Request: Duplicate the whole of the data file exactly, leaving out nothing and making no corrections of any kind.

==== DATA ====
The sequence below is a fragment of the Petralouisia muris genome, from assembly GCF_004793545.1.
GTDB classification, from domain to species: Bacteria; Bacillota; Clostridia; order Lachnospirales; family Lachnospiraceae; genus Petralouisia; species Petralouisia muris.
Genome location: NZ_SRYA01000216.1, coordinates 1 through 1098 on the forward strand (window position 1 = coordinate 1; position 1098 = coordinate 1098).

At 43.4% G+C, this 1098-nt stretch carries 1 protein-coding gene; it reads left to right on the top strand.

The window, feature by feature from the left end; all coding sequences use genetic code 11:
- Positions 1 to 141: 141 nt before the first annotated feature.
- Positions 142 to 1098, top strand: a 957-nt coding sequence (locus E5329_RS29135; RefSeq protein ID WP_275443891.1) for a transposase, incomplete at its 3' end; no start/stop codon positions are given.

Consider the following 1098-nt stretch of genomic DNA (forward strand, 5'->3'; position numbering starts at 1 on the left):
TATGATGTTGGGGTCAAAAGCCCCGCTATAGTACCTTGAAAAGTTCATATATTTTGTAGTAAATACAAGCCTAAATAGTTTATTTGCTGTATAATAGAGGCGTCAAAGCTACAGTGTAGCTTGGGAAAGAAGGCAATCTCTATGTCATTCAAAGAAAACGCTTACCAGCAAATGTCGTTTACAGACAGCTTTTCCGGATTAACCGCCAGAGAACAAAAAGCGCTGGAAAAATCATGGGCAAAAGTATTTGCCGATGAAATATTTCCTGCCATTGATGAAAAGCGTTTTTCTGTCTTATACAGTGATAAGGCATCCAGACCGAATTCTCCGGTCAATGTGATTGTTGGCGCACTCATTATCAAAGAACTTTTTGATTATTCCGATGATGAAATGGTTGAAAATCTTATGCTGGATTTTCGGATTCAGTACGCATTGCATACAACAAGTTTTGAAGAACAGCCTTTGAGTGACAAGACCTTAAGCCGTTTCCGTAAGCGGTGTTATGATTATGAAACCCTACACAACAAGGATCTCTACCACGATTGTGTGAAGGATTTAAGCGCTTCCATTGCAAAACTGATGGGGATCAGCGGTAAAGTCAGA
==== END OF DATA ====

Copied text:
The sequence below is a fragment of the Petralouisia muris genome, from assembly GCF_004793545.1.
GTDB classification, from domain to species: Bacteria; Bacillota; Clostridia; order Lachnospirales; family Lachnospiraceae; genus Petralouisia; species Petralouisia muris.
Genome location: NZ_SRYA01000216.1, coordinates 1 through 1098 on the forward strand (window position 1 = coordinate 1; position 1098 = coordinate 1098).

At 43.4% G+C, this 1098-nt stretch carries 1 protein-coding gene; it reads left to right on the top strand.

The window, feature by feature from the left end; all coding sequences use genetic code 11:
- Positions 1 to 141: 141 nt before the first annotated feature.
- Positions 142 to 1098, top strand: a 957-nt coding sequence (locus E5329_RS29135; RefSeq protein ID WP_275443891.1) for a transposase, incomplete at its 3' end; no start/stop codon positions are given.

Consider the following 1098-nt stretch of genomic DNA (forward strand, 5'->3'; position numbering starts at 1 on the left):
TATGATGTTGGGGTCAAAAGCCCCGCTATAGTACCTTGAAAAGTTCATATATTTTGTAGTAAATACAAGCCTAAATAGTTTATTTGCTGTATAATAGAGGCGTCAAAGCTACAGTGTAGCTTGGGAAAGAAGGCAATCTCTATGTCATTCAAAGAAAACGCTTACCAGCAAATGTCGTTTACAGACAGCTTTTCCGGATTAACCGCCAGAGAACAAAAAGCGCTGGAAAAATCATGGGCAAAAGTATTTGCCGATGAAATATTTCCTGCCATTGATGAAAAGCGTTTTTCTGTCTTATACAGTGATAAGGCATCCAGACCGAATTCTCCGGTCAATGTGATTGTTGGCGCACTCATTATCAAAGAACTTTTTGATTATTCCGATGATGAAATGGTTGAAAATCTTATGCTGGATTTTCGGATTCAGTACGCATTGCATACAACAAGTTTTGAAGAACAGCCTTTGAGTGACAAGACCTTAAGCCGTTTCCGTAAGCGGTGTTATGATTATGAAACCCTACACAACAAGGATCTCTACCACGATTGTGTGAAGGATTTAAGCGCTTCCATTGCAAAACTGATGGGGATCAGCGGTAAAGTCAGA